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The Top 5 Benefits of Using SIEM

Security Information and Event Management (SIEM) represents a pivotal shift in the evolution of cybersecurity, aiding organizations in preemptively detecting, analyzing, and responding to security threats before attackers do. These systems aggregate event log data from various sources, employing real-time analysis to cut out noise and support lean, switched-on security teams.

The role of Artificial Intelligence (AI) within SIEM is gaining prominence as learning models evolve. Thanks to the fact that algorithms dictate how logging data is transformed into predictive analytics, advancements in AI and machine learning have allowed for even greater improvements in vulnerability management.

This article will cover why organizations need a SIEM solution in the first place, and what are some of the SIEM benefits they can expect as a result of the solution’s ability to collect and analyze log data from all digital assets in one place.

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Why Do Organizations Need a SIEM Solution?

Cyberattacks are no longer a rare occurrence: they’re everyday events, and an increasing component to international conflict. With the average organization now relying on hundreds of different applications – and thousands of devices, endpoints, and networks – the opportunity for attackers to slip in unnoticed is at an all-time high. Even industry heavyweights such as Google Chrome fall foul to vulnerabilities – and with zero-days such as the recent CVE-2023-6345 having been exploited in the wild – keeping a close eye on every single application has never been more vital. 

Oversights continue to be the root cause of almost every successful cyberattack. Security leaders such as password management organization Okta have fallen foul of large-scale breaches – following their breach in October, more information has shown that threat actors downloaded the names and email addresses of all Okta customer support system users.

How SIEM Helps Bust Security Oversights

SIEM (you can learn more about what SIEM is here) systems play a pivotal role in proactively detecting security threats that allow attackers in. Essentially, this 360-degree visibility is achieved by continuously monitoring real-time changes to IT infrastructure. These real-time alerts allow security analysts to identify anomalies and promptly lock suspected vulnerabilities down. In addition to proactive threat detection, SIEM significantly contributes to incident response efficiency. This drastically accelerates the identification and resolution of security events and incidents within an organization’s IT environment. This streamlined incident response enhances an organization’s overall cybersecurity posture.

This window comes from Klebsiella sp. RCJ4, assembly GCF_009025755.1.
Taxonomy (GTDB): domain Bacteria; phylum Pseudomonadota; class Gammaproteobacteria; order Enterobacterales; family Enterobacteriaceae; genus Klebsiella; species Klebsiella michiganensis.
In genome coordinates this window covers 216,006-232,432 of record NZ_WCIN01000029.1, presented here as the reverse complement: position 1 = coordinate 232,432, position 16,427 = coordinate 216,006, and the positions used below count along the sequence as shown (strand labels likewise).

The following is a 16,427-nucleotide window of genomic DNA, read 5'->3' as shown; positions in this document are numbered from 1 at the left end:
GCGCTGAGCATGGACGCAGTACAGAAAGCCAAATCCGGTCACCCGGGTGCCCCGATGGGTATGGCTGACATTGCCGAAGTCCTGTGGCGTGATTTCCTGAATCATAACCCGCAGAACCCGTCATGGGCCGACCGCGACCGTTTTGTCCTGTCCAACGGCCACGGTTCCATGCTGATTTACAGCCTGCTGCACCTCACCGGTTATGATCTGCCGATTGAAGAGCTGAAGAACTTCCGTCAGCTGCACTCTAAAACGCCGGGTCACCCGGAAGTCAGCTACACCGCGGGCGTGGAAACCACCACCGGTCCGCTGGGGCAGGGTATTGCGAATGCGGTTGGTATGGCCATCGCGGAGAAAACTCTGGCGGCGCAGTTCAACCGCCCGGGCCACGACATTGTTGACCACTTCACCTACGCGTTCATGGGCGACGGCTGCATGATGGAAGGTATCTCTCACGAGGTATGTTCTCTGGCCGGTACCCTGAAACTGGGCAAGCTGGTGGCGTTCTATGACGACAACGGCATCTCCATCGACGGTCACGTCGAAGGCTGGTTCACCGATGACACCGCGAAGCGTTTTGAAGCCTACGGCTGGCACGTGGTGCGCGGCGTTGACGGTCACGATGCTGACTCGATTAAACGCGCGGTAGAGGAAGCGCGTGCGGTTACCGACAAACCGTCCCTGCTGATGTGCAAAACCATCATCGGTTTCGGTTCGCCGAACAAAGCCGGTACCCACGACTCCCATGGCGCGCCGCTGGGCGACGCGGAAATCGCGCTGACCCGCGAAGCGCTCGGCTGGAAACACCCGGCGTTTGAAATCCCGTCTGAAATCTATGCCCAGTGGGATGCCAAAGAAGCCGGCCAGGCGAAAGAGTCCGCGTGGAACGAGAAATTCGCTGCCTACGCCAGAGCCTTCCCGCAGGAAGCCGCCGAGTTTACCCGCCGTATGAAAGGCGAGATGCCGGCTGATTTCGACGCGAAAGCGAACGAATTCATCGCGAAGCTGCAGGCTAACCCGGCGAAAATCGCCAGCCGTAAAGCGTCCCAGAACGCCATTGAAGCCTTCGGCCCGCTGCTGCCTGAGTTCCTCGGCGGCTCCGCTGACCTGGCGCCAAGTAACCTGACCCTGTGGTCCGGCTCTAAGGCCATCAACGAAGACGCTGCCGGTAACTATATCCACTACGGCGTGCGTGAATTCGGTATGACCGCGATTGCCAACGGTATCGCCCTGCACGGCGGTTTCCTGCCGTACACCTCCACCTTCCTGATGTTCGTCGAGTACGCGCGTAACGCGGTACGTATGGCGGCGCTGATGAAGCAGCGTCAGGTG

The application of AI in SIEM further grants new depth to network visibility. By rapidly uncovering blind spots in networks and extracting security logs from these newfound areas, they greatly extend the reach of SIEM solutions. Machine learning empowers SIEM to proficiently detect threats across wide ranges of applications – further applications funnel this information into an easy to use reporting dashboard. The time and money saved by this helps to ease the burden of threat hunting on security teams. SIEM tools offer a centralized view of potential threats, presenting security teams with a comprehensive perspective on activity, alert triage, threat identification, and the initiation of responsive actions or remediation. This centralized approach proves invaluable in navigating complex chains of software flaws that are so often the basis of attack.

A SIEM provides enhanced transparency in monitoring users, applications, and devices, offering comprehensive insights to security teams. Below, we take a look at some of the most significant SIEM benefits organizations can expect.

5 Benefits of SIEM

SIEM is greater than the sum of its parts. At the heart of its security positioning is the ability to sort through thousands of logs and identify the ones that are cause for concern.

#1. Advanced Visibility

SIEM has the capability to correlate data spanning an organization’s entire attack surface, encompassing user, endpoint, and network data, as well as firewall logs and antivirus events. This capability offers a unified and comprehensive view of data – all through a single pane of glass.

In generic architecture, this is achieved by deploying a SIEM agent within your organization’s network. When deployed and configured, it pulls this network’s alert and activity data into a centralized analytics platform. While an agent is one of the more traditional ways of connecting an app or network to the SIEM platform, newer SIEM systems have several methods to gather event data from applications that adapt to the data type and format. For instance, connecting directly to the application via API calls allows SIEM to query and transmit data; accessing log files in Syslog format allows it to pull info directly from the application; and utilizing event streaming protocols like SNMP, Netflow, or IPFIX enables real-time data transmission to the SIEM system.